Which sounds better: a beer that has drinkability or a drink (Captain Morgan) that is ridiculicious?

Meaningful in relation to the product

An oldie but a goodie comes from 7-up—the “uncola.” In six letters, they differentiated their product from the competition. Not a cola. All their advertising backs that up with words like: fresh, crisp, clear, natural.

7up Uncola Advertisement

Leaves a lasting positive impression

My personal favorite is Shopportunity from Marshalls. It perfectly suits what Marshalls is all about. (Ha! Excuse the pun.) Designer clothes at lower prices—that sounds like a shopportunity to me.

Marshalls sister company, TJ Maxx, engages in similar wordplay: “Give me a fashionista and I’ll make her a Maxxinista.” This tagline of their new commercial fits their purpose and brand. Love fashion? You’ll love TJ Maxx.

Target has even jumped in the game to promote clothing at their stores. Their new ads use  “Jeanius,” “Plaiditude,” and “Knitorious” in a commercial that is quite Gapilar…Gapaphoric…Gapogenic—okay, looks and sounds like a Gap ad.

So, you can see, the most success comes when you combine two easily recognizable words that have the three key traits. (Short version: Understandable, meaningful and positive.)

Have you had success with wordification? Or are you dying to refudiate me?


Picture credit goes to Doug Savage. Here’s a link to his Savage Chickens website. The ultimate master of making up words (following none of the above rules) is Lewis Carroll in his poem Jabberwocky. The Simpsons are pretty good at it too. I also found this fun blog you might enjoy, Fritinancy.

Making Ideas Happen: Book review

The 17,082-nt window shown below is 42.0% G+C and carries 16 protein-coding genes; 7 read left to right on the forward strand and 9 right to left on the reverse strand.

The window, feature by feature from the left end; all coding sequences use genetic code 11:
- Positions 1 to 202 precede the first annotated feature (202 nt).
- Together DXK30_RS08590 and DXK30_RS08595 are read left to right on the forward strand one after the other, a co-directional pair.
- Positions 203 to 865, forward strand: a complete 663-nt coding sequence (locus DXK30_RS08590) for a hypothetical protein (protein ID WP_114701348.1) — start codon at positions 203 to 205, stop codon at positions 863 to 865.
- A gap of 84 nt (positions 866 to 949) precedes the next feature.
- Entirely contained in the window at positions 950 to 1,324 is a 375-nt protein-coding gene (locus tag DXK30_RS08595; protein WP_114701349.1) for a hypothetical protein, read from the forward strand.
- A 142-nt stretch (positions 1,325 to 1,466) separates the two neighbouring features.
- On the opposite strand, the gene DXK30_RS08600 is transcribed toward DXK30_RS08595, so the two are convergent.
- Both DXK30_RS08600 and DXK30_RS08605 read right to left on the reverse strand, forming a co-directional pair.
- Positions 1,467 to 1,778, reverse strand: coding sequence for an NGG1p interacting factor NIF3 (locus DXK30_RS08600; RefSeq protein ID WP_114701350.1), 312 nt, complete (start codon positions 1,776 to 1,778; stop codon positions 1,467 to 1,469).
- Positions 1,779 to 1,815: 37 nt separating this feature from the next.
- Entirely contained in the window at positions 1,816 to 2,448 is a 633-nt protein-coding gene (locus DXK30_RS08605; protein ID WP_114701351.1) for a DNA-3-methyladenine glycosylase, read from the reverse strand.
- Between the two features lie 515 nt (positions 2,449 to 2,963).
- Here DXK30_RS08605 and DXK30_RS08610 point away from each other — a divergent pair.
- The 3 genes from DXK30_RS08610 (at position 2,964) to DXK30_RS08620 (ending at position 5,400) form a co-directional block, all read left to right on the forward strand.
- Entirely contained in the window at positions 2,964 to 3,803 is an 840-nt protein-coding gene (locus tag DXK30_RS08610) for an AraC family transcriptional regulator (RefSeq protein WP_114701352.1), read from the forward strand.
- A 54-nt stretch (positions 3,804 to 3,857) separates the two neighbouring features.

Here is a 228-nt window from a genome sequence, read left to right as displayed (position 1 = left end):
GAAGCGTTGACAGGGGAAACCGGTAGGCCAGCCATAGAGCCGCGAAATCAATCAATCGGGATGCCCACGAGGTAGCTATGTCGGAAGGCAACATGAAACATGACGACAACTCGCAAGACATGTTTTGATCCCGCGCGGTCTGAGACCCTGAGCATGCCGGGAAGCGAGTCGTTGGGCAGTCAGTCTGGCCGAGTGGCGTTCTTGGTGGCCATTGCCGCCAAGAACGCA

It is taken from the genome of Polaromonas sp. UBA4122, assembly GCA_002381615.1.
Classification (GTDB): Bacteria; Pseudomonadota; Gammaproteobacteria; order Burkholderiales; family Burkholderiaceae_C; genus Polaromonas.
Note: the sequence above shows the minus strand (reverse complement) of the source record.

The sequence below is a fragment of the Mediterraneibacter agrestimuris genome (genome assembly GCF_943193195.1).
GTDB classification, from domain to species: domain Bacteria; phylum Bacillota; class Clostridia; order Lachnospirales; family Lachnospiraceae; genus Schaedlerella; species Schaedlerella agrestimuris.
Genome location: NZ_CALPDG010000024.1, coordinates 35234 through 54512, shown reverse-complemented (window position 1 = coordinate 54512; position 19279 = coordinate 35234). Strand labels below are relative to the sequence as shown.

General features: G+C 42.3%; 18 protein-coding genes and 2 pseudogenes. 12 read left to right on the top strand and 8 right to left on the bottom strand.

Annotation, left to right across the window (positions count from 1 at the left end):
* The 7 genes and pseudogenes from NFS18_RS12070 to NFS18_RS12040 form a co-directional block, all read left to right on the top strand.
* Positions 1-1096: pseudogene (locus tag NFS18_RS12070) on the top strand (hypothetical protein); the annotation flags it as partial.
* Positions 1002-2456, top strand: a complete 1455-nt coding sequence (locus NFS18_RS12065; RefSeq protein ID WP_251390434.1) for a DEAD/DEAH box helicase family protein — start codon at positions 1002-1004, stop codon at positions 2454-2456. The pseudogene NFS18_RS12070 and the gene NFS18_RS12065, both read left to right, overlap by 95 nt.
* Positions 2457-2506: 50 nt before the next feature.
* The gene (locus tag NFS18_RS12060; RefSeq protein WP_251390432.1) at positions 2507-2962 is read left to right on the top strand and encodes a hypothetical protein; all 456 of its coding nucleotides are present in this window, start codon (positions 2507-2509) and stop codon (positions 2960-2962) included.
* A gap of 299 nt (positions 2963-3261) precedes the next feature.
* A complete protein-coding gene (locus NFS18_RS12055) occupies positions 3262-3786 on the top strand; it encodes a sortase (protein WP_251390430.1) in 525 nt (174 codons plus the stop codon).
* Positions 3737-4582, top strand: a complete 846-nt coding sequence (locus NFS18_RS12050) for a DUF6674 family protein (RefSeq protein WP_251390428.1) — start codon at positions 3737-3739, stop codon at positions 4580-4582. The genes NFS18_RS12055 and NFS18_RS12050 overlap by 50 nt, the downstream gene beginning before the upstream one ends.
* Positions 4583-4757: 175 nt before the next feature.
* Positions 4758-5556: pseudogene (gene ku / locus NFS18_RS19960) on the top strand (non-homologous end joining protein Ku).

Photo of book, Making Ideas Happen

Scott Belsky is the founder and CEO of Behance, with some wise words to share in his book Making Ideas Happen. The book is exactly what the title says. It’s a collection of information and instruction you can use to make your ideas happen.

Overcoming obstacles between vision and reality (the book’s tagline) requires a sort of process to follow, says Belsky. But he also notes:

“When a process is imposed on you externally, it can weigh you down and diminish your energy.”

Amen! The solution, he says, is to customize a process to your own personal preference.

If you’re someone who doesn’t like process, read this book to discover why you need one and how to follow a process that doesn’t have to be painful.

If you’re someone who loves process (hello, Six Sigmas!) and makes a living instilling process on others, read this book to humanize what you do more (and get buy-in from more coworkers). This book could open you up to a more simple way of doing things but still keep you process oriented.

For creatives, if you can get over being insulted over and over throughout the Introduction of this book (I’m not kidding), you will take away some very valuable tools.